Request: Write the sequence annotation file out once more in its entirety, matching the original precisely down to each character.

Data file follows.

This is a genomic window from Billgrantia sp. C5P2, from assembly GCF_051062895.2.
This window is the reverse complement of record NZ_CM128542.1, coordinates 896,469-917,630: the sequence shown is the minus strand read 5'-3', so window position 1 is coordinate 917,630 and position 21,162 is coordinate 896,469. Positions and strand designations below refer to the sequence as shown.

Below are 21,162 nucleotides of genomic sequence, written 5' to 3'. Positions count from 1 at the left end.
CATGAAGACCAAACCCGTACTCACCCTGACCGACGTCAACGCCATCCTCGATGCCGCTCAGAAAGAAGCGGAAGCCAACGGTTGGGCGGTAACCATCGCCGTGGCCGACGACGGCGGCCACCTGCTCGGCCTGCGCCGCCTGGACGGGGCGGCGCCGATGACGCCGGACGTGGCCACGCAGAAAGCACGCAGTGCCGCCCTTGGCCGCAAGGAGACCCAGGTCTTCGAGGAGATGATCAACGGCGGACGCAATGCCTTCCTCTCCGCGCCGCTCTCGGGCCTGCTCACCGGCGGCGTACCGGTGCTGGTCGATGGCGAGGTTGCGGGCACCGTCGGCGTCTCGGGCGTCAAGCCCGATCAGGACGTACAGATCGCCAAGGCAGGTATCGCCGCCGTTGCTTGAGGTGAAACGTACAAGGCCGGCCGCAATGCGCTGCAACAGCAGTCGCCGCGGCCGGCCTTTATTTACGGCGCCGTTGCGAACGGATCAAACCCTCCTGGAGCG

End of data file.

This is a genomic window from Billgrantia sp. C5P2, from assembly GCF_051062895.2.
This window is the reverse complement of record NZ_CM128542.1, coordinates 896,469-917,630: the sequence shown is the minus strand read 5'-3', so window position 1 is coordinate 917,630 and position 21,162 is coordinate 896,469. Positions and strand designations below refer to the sequence as shown.

Below are 21,162 nucleotides of genomic sequence, written 5' to 3'. Positions count from 1 at the left end.
CATGAAGACCAAACCCGTACTCACCCTGACCGACGTCAACGCCATCCTCGATGCCGCTCAGAAAGAAGCGGAAGCCAACGGTTGGGCGGTAACCATCGCCGTGGCCGACGACGGCGGCCACCTGCTCGGCCTGCGCCGCCTGGACGGGGCGGCGCCGATGACGCCGGACGTGGCCACGCAGAAAGCACGCAGTGCCGCCCTTGGCCGCAAGGAGACCCAGGTCTTCGAGGAGATGATCAACGGCGGACGCAATGCCTTCCTCTCCGCGCCGCTCTCGGGCCTGCTCACCGGCGGCGTACCGGTGCTGGTCGATGGCGAGGTTGCGGGCACCGTCGGCGTCTCGGGCGTCAAGCCCGATCAGGACGTACAGATCGCCAAGGCAGGTATCGCCGCCGTTGCTTGAGGTGAAACGTACAAGGCCGGCCGCAATGCGCTGCAACAGCAGTCGCCGCGGCCGGCCTTTATTTACGGCGCCGTTGCGAACGGATCAAACCCTCCTGGAGCG